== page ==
A Tsonga man is not happy that he is being treated like a foreigner in his country. The unhappy man took to his Twitter handle to bemoan the unfair treatment that they, the people of Tsonga, are getting in the country as if they are not citizens. The man said, “I’m Tsonga, I already know how it feels like to be a foreigner in my country”. Sadly, this is what many people are experiencing and many of them do not even mention it because Tribalism has eaten deep into every nook and crannies of South Africa. The rainbow nation is no longer the rainbow nation that people knew. The beautiful colours of the rainbow are being eroded by the ugly eraser called Tribalism. A South African man said, “Tribalism just stink, DBE should be introducing South African languages in areas where the languages don't exist, e.g. let learners do Tsonga in KZN as the second language or introduce Sepedi in EC where is predominantly Xhosa speakers. We can learn each other languages. bt ke”.
Many South Africans who are contributing to the debate are narrating different stories how they were treated badly because of Tribalism. They are trying to see the cause of this ugly trend and perhaps the best possible means to solve it. They declared that South Africans are one, no matter the colour, race, skin, or tongue. A lady narrated a bitter experience at work. She said, “I'm a Xhosa, but I was treated like a foreigner at work by my Pedi, Tsonga, and Zulu colleagues in my country, even the Zimbabweans colleagues treated me like a foreigner. I survived 3 disciplinary hearings until the last 1 I said I've fought enaf I'm tired, let me to Cape Town”. This is bad, and South Africans cannot turn blind eyes to this bad development. It was racism, now Tribalism… South Africans must rise and do away with this ugly trend of Tribalism across all sectors.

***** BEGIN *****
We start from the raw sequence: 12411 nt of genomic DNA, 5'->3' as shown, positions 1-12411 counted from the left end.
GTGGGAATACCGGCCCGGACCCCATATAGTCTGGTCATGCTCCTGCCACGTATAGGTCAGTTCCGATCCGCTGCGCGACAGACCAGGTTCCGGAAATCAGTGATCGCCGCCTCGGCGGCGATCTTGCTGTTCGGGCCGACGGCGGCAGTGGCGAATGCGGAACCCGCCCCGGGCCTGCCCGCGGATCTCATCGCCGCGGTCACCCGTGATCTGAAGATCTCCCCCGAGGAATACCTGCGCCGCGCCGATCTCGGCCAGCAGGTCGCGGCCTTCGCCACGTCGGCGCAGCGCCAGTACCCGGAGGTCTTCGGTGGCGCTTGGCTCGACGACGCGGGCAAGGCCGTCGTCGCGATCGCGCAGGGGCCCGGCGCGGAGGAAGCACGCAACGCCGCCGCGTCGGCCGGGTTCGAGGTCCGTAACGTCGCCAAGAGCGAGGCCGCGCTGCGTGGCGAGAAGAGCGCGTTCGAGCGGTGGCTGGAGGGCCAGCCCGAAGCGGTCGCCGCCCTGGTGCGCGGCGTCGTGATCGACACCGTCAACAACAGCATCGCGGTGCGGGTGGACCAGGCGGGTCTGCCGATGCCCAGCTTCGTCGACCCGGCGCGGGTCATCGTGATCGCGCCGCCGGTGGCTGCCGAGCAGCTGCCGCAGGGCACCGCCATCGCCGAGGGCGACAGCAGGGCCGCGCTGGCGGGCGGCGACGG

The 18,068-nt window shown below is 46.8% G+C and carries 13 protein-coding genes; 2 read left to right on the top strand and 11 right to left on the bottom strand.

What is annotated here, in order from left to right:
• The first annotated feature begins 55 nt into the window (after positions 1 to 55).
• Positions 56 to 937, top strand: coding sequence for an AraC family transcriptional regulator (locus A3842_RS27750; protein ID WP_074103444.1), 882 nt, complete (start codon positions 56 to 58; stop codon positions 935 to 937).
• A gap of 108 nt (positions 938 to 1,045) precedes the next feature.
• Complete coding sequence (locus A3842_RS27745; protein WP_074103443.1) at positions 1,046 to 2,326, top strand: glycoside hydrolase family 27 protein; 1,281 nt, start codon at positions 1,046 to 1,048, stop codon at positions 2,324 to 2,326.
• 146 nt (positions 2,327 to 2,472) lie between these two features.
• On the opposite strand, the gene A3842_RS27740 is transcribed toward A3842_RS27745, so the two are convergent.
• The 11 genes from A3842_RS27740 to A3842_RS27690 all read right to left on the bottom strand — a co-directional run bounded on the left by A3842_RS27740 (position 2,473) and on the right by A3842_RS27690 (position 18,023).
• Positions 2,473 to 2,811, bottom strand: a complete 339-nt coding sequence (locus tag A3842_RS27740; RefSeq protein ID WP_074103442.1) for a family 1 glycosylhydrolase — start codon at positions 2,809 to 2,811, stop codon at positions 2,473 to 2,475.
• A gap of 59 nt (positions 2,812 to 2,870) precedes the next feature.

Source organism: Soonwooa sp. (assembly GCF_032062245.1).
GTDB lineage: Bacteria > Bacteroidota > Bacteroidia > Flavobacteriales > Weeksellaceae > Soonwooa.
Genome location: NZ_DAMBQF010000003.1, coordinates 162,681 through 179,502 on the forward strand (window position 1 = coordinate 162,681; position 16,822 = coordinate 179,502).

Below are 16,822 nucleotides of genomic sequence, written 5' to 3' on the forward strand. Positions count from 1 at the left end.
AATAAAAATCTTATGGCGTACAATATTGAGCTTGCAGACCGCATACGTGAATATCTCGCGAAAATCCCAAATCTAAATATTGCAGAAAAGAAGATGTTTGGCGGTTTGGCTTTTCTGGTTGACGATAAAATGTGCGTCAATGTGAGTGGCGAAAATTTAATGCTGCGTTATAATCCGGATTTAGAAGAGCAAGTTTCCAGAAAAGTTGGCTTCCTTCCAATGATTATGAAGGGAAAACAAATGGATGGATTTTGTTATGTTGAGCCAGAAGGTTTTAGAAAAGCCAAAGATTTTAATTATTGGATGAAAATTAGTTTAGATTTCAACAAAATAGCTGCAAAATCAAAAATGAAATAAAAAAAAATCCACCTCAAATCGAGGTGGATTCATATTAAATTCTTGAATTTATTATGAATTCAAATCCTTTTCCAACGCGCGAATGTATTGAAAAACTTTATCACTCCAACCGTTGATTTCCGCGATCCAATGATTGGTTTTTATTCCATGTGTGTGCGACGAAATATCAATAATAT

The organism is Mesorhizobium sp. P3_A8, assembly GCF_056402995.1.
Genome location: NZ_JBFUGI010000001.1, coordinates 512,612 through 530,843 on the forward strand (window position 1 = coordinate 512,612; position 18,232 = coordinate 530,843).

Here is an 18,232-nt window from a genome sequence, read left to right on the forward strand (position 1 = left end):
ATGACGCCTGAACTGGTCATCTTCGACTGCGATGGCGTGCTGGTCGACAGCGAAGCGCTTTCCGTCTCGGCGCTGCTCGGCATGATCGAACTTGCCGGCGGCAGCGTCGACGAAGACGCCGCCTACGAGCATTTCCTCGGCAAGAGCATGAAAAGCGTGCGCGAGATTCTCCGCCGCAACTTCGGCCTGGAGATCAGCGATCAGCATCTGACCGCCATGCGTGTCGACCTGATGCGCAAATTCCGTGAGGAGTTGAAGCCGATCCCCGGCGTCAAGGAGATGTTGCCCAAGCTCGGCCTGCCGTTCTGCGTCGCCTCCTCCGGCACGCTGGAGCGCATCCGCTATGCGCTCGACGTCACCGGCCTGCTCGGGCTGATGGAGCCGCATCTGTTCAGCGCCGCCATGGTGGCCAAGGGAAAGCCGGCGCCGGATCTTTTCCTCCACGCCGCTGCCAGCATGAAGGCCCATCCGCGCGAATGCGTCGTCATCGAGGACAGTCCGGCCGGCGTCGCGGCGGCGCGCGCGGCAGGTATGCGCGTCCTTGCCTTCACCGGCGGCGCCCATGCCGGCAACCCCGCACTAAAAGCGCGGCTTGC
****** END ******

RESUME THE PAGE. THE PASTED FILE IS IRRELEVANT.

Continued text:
A Tsonga man also narrated how Zulu people see them as foreigners in South Africa. He reported, “Zulu nation in most cases are the only people who in their eyes who see us Tsonga and Swazi as foreign nationals and I still don't get it right why that? Xhosas in Cape Town see every black person who does not speak their language as a foreigner”. How can South Africans overcome this? What is your take on this issue? Have you ever suffered racial or tribal sentiment in South Africa? Then tell us in the comments section, and people can learn from it.
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